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How to ensure sustainability remains a priority for businesses after the pandemic

Take a closer look at the job descriptions of corporate bosses, and know what motivates them, says Stephen Langton of management consulting firm Russell Reynolds Associates.

Sustainability is fast becoming a boardroom priority but there is still a “rhetoric gap” between what corporate leaders say, and the actions that they take.

To ensure sustainability isn’t forgotten as businesses emerge from Covid-19’s economic fallout, it is important to bridge this gap, said Stephen Langton, management consulting firm Russell Reynolds Associates’ board consultant, Asia Pacific leader and chief executive of its Advisory Partners team.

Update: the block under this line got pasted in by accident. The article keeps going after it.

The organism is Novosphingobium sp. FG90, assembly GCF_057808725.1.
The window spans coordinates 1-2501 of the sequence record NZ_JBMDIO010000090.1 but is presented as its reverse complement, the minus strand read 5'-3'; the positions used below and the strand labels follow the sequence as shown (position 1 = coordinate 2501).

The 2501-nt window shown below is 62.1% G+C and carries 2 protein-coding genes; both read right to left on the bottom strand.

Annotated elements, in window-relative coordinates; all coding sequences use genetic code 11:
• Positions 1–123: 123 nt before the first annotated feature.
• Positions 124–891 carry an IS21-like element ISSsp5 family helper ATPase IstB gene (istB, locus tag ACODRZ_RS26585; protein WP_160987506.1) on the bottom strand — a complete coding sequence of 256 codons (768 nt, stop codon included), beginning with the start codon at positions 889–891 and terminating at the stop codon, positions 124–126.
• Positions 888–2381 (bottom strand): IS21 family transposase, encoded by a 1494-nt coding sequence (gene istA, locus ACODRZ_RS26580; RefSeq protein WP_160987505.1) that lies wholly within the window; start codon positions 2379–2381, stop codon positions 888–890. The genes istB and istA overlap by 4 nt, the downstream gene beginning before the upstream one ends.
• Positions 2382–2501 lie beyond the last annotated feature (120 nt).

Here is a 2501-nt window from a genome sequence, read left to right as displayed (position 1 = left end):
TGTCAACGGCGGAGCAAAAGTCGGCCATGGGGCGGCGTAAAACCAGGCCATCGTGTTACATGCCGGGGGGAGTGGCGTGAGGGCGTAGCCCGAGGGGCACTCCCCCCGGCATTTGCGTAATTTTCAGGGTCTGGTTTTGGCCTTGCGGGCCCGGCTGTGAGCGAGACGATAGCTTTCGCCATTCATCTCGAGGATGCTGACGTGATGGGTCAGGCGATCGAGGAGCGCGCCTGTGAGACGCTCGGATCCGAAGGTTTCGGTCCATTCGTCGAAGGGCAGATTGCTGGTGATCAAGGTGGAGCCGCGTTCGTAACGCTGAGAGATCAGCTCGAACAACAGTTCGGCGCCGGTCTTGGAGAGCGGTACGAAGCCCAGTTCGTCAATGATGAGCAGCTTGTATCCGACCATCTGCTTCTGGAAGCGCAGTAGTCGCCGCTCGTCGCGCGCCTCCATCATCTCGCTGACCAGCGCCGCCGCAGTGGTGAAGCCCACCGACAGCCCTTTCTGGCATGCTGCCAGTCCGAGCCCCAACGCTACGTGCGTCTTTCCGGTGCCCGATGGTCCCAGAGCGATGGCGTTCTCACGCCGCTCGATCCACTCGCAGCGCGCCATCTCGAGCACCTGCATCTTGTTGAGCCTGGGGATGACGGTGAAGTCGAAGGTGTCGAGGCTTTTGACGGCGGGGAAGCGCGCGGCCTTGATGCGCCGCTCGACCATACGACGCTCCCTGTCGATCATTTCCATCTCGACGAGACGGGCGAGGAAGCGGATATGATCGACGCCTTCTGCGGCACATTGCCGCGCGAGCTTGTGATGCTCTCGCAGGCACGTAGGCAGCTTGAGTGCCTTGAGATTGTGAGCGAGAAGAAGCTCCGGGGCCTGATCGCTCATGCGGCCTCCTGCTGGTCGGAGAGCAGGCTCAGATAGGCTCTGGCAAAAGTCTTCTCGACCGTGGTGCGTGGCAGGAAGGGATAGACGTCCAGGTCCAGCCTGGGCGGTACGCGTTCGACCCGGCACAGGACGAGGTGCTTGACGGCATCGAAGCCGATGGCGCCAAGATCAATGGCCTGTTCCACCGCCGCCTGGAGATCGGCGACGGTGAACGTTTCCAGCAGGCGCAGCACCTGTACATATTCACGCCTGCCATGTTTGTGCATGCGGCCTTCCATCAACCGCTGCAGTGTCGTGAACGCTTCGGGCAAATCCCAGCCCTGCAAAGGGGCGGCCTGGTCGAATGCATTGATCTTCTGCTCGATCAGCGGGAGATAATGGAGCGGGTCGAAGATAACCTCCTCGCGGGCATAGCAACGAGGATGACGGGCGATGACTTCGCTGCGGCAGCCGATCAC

Stephen Langton

Image: Russell Reynolds Associates

One way to do this, is to set sustainability key performance indicators for corporate leaders to meet, he said.

A recent study of corporate bosses by Russell Reynolds found that just under half of them are taking action to integrate sustainability into their businesses, although nearly double the proportion believe it is critical to their success and survival. Consisting of interviews conducted this year with 55 chief executives and board members who have a track record of integrating sustainability into business strategies, the study was part of Russell Reynolds’ work with the United Nations (UN) Global Compact. The latter is an initiative for businesses to adopt sustainable and socially responsible policies.

In an interview with global communications firm APCO Worldwide, Langton sheds light on why companies are becoming more sustainable, and what motivates sustainability leaders in Asia.